Back in 2006, the Dutch government was already asking for advice about what was considered to be sustainable biomass and how this could be translated into practical criteria. The advisory group ‘Sustainable production of biomass’, under the chairmanship of Jacqueline Cramer, published a broadly supported report in July 2006 about sustainability criteria for the production and processing of biomass in energy, fuels and chemicals. A large part of these sustainability criteria for biomass was later included, by the European Commission, in the European Renewable energy directive (RED) (28/2009/EC). Building upon the earlier work by the Cramer advisory group, the Dutch Sustainable Biomass Commission has issued recommendations over the past few years regarding the use of residual flows and criteria for preventing indirect changes to land use (Indirect Land Use Change – ILUC).
On the basis of the work of these two commissions and in close collaboration with the German INRO initiative, the Green Deal Green Certificates applies a minimum set of sustainability criteria. These criteria are an elaboration of Cramer’s six sustainability principles, supplemented with criteria for the prevention of indirect land usage.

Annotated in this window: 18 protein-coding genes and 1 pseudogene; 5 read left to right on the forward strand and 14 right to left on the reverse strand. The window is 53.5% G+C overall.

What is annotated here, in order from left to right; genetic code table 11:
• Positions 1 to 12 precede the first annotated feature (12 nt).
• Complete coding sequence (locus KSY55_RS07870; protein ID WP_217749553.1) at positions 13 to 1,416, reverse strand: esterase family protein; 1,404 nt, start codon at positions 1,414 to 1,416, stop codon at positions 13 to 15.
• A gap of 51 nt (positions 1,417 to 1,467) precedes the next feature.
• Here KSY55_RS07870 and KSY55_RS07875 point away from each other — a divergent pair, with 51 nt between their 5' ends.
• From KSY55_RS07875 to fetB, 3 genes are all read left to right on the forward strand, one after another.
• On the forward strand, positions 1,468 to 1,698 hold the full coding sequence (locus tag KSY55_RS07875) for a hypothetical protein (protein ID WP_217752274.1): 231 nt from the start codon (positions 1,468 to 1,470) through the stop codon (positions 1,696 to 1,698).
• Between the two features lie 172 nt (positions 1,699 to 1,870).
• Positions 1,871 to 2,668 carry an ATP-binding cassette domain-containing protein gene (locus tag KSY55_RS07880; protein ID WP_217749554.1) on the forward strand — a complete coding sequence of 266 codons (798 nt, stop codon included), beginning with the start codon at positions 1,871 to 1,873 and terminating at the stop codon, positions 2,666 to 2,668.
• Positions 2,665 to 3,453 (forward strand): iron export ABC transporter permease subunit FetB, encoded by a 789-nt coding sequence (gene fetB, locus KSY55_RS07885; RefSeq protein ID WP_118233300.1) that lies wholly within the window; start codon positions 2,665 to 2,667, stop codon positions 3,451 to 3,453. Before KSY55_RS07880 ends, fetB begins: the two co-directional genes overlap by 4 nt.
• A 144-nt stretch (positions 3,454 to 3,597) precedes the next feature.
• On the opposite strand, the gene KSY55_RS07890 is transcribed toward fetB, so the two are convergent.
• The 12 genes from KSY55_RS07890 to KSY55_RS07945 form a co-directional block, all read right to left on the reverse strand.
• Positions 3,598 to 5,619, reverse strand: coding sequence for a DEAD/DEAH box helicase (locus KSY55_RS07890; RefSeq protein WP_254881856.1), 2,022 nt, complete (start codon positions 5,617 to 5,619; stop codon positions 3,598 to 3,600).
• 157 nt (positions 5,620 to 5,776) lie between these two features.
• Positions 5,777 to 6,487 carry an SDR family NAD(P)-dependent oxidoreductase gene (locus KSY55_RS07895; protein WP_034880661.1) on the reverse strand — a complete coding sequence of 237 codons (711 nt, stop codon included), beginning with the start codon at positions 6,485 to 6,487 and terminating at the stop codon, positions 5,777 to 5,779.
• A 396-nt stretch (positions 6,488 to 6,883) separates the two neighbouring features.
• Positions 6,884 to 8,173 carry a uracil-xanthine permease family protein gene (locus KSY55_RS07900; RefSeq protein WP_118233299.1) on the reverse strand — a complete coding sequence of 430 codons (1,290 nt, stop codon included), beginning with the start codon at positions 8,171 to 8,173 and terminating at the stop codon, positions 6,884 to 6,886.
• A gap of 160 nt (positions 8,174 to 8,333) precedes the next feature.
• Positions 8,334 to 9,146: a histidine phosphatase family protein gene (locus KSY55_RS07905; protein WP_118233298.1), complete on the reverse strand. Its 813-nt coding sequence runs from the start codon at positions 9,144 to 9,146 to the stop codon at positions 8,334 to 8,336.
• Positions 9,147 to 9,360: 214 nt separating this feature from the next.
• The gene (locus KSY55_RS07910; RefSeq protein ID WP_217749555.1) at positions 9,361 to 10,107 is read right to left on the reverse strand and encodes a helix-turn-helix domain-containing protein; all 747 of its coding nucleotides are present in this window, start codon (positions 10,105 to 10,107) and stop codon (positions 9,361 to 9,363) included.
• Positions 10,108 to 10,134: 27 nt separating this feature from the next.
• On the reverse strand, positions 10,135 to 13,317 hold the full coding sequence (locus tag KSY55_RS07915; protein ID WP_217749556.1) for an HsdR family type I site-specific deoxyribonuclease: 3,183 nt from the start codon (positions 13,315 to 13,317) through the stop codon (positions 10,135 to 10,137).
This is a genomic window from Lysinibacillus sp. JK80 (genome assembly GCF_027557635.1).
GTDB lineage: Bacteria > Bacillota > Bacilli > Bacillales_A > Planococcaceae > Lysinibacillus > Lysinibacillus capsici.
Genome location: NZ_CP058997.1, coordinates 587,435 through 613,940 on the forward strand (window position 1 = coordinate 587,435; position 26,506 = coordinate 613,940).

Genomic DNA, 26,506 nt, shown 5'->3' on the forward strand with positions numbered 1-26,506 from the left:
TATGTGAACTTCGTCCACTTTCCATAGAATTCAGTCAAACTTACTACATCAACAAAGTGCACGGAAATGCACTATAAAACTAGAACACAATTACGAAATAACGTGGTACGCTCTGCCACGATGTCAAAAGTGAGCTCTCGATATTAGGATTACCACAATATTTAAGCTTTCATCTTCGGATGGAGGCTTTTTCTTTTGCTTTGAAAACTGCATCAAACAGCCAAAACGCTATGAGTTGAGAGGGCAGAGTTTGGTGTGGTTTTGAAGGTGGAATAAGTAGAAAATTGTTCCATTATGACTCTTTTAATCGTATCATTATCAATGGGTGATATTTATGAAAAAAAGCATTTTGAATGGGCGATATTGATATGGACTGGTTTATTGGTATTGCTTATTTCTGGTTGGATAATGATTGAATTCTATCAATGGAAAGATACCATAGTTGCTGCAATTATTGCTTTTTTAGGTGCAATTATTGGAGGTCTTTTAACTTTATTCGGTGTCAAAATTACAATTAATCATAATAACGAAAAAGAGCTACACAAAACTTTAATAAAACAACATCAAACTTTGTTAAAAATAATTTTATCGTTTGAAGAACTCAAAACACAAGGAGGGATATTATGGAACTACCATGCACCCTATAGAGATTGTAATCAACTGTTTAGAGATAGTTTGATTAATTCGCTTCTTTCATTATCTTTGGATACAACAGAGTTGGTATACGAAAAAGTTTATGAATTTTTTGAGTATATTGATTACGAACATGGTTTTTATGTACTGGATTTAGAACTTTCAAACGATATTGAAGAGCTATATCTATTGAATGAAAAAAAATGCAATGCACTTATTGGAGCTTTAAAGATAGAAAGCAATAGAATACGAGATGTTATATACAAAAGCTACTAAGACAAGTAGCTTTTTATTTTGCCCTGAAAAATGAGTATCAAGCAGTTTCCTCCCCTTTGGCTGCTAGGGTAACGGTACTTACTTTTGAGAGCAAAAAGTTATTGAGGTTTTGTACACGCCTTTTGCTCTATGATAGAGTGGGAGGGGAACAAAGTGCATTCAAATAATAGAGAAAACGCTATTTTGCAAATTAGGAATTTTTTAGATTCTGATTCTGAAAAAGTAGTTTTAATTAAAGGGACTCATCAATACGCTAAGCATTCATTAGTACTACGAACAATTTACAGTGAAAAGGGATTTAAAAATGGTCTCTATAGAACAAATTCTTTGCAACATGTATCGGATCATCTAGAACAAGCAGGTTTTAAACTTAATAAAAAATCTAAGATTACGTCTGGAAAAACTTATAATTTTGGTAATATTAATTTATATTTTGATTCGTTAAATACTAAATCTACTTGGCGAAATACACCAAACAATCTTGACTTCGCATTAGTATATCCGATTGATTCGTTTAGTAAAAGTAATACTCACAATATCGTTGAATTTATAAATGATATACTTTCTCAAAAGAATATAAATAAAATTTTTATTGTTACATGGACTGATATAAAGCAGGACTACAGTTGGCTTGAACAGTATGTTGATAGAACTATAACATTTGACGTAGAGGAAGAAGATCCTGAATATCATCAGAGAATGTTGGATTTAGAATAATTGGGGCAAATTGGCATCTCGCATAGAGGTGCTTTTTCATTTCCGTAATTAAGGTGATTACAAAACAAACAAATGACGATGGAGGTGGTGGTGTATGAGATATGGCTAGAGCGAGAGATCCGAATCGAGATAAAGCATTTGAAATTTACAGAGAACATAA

The result is that the sustainability criteria follow the RED as much as possible. This is important because raw materials that are used for the production of biofuels are also suitable for the production of chemical products and plastics. Connecting to RED was an attempt to achieve as much consistency in the European level approach as possible.
RED’s environmental criteria for the cultivation of biomass, where necessary, have been honed and also expanded with social and economic sustainability criteria that are lacking in the RED. There was a deliberate choice to apply the criteria that have already been defined and applied in other relevant contexts (e.g. fundamental labour standards from the International Labour Organisation IAO, cross-compliance rules, directive [EC] no. 73/2009).
There are not yet any suitable criteria in operation that can be applied on the individual company level for the sustainability criteria ‘competition with food’ and ‘indirect effects of land use’. When these criteria become available in the future, they will be added.
With respect to greenhouse gas emissions, every link in the chain is asked to report how much CO2 is released during the production and processing of biomass in this link. The green deal does not set any requirements with respect to a minimum improvement compared to a fossil reference as good calculation methods to do so are still lacking.
See here for the full criteria catalogue.